In South Africa, two species of Tachinidae in the genera Winthemia Robineau-Desvoidy and Exorista, and a species of Pteromalus (Pteromalidae: Chalcidoidea) (Claassens 1995, 1996), as well as a species of Cotesia (Claassens 1998) - cited as a species of Apanteles in Prinsloo & Uys (2015) and Janion-Scheepers & Griffiths (2020) - have been reared from P. brassicae. The pteromalid wasp associated with P. brassicae in South Africa was subsequently recorded as the cosmopolitan P. puparum (Claassens 1998; Picker and Griffiths 2011; Prinsloo and Uys 2015), which is a gregarious pupal endoparasitoid (Askew and Shaw 1997; Shaw 1982; Shaw 2002; Shaw et al. 2009). We here provide a species determination for the microgastrine braconid wasp as C. glomerata, which is a gregarious larval endoparasitoid (Shaw 1982; Shaw et al. 2009), and confirm the identity of Pteromalus puparum. To facilitate their future recognition we provide high resolution images of these two species reared from P. brassicae in South Africa as well as DNA barcodes for C. glomerata. All images presented here as well as supplementary images are available on



A leg from each of three selected specimens of Cotesia reared from P. brassicae in South Africa was submitted to Barcode of Life Data System (BOLD) for barcoding. DNA extracts were obtained from single legs using a glass fibre protocol (Ivanova et al. 2006). Total genomic DNA was re-suspended in 30 μ! of dH2O, a 658 base pairs (bp) region near the 5' terminus of the CO1 gene was amplified using standard primers (LepF1-LepR1) following established protocols (, and a composite sequence was generated for all successful amplifications. All information for the sequences associated with each individual specimen barcoded can be retrieved from the BOLD system (Ratnasingham and Hebert 2007). We use the Barcode Index Number (BIN) system to discuss species limits, following the BIN concept detailed in Ratnasingham and Hebert (2013).

Images were acquired at SAMC with a Leica LAS 4.9 imaging system, comprising a Leica* Z16 microscope (using either a 2xor 5x objective) with a Leica DFC450 Camera and 0.63x video objective attached. The imaging process, using an automated Z-stepper, was managed using the Leica Application Suite V 4.9 software installed on a desktop computer. Diffused lighting was achieved using a Leica LED5000 HDI dome. All images presented in this paper, as well as supplementary images, are available at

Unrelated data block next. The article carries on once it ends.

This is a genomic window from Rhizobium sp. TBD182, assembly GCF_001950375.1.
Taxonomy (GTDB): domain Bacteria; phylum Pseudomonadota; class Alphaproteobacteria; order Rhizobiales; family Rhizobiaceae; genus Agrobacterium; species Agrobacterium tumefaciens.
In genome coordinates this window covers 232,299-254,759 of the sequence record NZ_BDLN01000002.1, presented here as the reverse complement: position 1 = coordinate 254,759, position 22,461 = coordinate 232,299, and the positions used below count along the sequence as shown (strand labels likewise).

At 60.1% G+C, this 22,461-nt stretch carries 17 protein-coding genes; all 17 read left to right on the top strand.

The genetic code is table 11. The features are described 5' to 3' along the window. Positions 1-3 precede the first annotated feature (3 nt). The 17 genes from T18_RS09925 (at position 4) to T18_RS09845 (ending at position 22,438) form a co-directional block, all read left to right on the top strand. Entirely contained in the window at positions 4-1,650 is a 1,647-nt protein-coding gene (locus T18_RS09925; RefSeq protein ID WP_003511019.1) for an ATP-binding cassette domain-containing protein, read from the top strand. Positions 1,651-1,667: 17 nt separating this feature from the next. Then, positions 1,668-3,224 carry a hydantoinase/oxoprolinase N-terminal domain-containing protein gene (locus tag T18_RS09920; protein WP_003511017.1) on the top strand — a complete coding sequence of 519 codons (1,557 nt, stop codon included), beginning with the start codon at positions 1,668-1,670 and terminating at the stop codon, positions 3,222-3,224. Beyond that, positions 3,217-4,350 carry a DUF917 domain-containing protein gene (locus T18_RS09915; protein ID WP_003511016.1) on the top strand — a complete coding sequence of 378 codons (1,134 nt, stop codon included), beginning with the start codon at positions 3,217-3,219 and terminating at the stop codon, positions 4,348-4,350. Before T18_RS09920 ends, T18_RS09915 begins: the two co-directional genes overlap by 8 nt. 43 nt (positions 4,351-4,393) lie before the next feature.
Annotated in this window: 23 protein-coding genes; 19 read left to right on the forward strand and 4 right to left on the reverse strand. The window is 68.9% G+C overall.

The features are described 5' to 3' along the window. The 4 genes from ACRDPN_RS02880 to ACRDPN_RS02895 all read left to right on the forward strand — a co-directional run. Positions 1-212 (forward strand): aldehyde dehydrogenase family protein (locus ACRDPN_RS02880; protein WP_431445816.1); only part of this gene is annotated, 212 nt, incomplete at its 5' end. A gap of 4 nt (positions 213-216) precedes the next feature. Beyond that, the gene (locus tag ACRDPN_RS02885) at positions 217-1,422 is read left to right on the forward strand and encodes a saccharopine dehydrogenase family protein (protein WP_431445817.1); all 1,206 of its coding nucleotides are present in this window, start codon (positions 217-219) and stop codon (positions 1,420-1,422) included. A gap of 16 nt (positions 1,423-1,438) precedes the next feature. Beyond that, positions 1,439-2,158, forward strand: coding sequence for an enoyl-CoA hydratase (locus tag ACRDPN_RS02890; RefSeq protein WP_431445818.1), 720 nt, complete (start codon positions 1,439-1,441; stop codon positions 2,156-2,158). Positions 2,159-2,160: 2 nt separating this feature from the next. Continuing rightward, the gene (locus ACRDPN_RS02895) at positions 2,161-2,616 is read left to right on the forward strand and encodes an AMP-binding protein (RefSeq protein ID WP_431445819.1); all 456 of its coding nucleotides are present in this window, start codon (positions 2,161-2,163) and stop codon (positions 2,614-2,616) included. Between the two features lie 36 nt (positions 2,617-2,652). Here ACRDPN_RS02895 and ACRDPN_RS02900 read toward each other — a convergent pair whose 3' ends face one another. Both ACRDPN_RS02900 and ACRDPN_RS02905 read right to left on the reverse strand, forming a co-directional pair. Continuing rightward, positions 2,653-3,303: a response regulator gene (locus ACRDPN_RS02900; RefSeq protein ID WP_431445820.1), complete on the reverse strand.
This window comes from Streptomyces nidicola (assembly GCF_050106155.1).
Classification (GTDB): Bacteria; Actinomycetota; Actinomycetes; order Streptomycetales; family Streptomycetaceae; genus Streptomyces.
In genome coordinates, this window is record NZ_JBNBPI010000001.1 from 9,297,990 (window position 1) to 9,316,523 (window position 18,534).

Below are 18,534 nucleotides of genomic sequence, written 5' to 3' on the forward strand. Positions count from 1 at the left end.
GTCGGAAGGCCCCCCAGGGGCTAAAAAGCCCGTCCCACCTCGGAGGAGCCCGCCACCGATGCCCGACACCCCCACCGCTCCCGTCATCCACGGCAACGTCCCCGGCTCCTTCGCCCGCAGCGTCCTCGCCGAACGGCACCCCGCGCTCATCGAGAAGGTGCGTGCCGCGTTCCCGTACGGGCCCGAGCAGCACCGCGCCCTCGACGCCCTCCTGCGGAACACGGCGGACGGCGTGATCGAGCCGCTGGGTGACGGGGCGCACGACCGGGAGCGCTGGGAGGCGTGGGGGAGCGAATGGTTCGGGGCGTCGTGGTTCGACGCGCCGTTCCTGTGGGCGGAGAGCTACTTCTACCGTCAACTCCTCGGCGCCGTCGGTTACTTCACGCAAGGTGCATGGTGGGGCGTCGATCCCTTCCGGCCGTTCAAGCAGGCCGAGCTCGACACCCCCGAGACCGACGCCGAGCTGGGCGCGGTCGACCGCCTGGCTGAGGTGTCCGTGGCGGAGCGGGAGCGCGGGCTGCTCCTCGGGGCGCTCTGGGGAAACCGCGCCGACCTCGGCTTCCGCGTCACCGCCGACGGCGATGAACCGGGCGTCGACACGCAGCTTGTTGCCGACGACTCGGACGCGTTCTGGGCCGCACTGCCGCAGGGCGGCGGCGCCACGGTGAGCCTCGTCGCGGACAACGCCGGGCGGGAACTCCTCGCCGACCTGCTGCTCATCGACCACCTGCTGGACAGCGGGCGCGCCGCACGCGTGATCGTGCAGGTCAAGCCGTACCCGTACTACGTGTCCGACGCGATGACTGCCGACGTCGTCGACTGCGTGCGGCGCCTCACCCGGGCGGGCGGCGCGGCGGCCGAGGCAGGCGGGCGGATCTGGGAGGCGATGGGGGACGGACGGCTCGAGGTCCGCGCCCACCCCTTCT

Depository of specimens

SAMC: Iziko South African Museum, Cape Town (curator Simon van Noort)




Of the three Cotesia samples submitted to BOLD, two rendered full DNA barcodes (658 base pairs), the third (38754_B02_ SAM-HYM-P020703; FSA1906-21), which was a dry specimen mounted in 1998 shortly after collection, returned only a 286 bp length that was determined to represent a potential contamination. The ethanol preserved specimen (38754_B03_ SAM-HYM-P020703; FSA1907-21) from this same collecting event had been stored in 96% ethanol until extraction on 27 November 2020 for submission to BOLD. The third specimen (38754_B11_SAM-HYM-P095102; FSA1915-21) was freshly collected on emergence on 1 December 2020 and killed in 96% ethanol shortly prior to submission. The Pteromalus extraction failed to produce a sufficient sequence length for barcoding (i.e. 281 base pairs).

The South African Cotesia specimens match perfectly with several sequences of specimens of Cotesia glomerata from Chile, the Czech Republic and France (Figure 5). They also match fairly closely (99.5-99.6% of base pairs shared) with other sequences of C. glomerata in BOLD from Australia, Canada, the Czech Republic, Hungary, Paraguay, Spain, Switzerland and United States. Other specimens of C. glomerata in BOLD from India, Pakistan and Turkey are slightly less related (98.7% of similar base pairs), but still within the limits of what is considered as a single BIN (BOLD: AAD1110) in BOLD, which includes all specimens of C. glomerata with sequences deposited there.

Braconidae, Microgastrinae

Cotesia glomerata (Linnaeus, 1758) (Figures 1-4)









Material examined. South Africa, Western Cape Province. 6 FM: Cape Town, Sea Point, 33.917°S 18.383Έ, 8 m, 22 September 1998, A.J.M. Claassens, ex Pieris brassicae, 2 pins with caterpillar skin & cocoon cases, Cotesia sp. det. S. van Noort, 1998, SAM-HYM-P020669 (SAMC); 6 FM: Cape Town, Sea Point, 33.917°S, 18.383°E, 8 m, 28 September 1998, A.J.M. Claassens, ex Pieris brassicae, (additional specimens in ethanol), Cotesia sp. det. S. van Noort, 1998, SAM-HYM-P020671 (SAMC); 7 FM: Stellenbosch, 29 September 1998, V.B. Whitehead & V. Booth, ex Pieris brassicae, 1 pin with caterpillar case & cocoon - see material in EtOH, Cotesia sp. det. S. van Noort, 1998, SAM-HYM-P020670 (SAMC); 31 FM: Cape Town, Kirstenhof, 34.069°S 18.452Έ, 1 November 1998, S. van Noort, ex Pieris brassicae, emerged 9 November 1998, Cotesia sp. det. S. van Noort, 1998, SAM- HYM-P020703 (SAMC); 2 M: Cape Town, Devil's Peak, October 2016, N. Larsen, ex Pieris brassicae larva, SAM-HYM-P095176 (SAMC); ditto SAM-HYM-P095177 (SAMC); Muizenberg, Clifton Road, 34.101°S 18.475Έ, caterpillar collected 23 November 2020, wasp larvae emerged from host caterpillar and spun cocoon on 25 November 2020; adult wasps emerged 1 December 2020, S. van Noort, MUIZ20-COT231120, Cotesia sp. det. S. van Noort, 2020, SAM-HYM-P095102 (SAMC); ditto SAM-HYM-P095103 (SAMC); ditto SAM-HYM-P095104 (SAMC); ditto SAM-HYM-P095105 (SAMC); ditto SAM-HYM-P095106 (SAMC); ditto SAM-HYM-P095107 (SAMC); ditto SAM-HYM-P095108 (SAMC); ditto SAM-HYM-P095109 (SAMC); ditto SAM-HYM-P095110 (SAMC); ditto SAM- HYM-P095111 (SAMC); ditto SAM-HYM-P095112 (SAMC).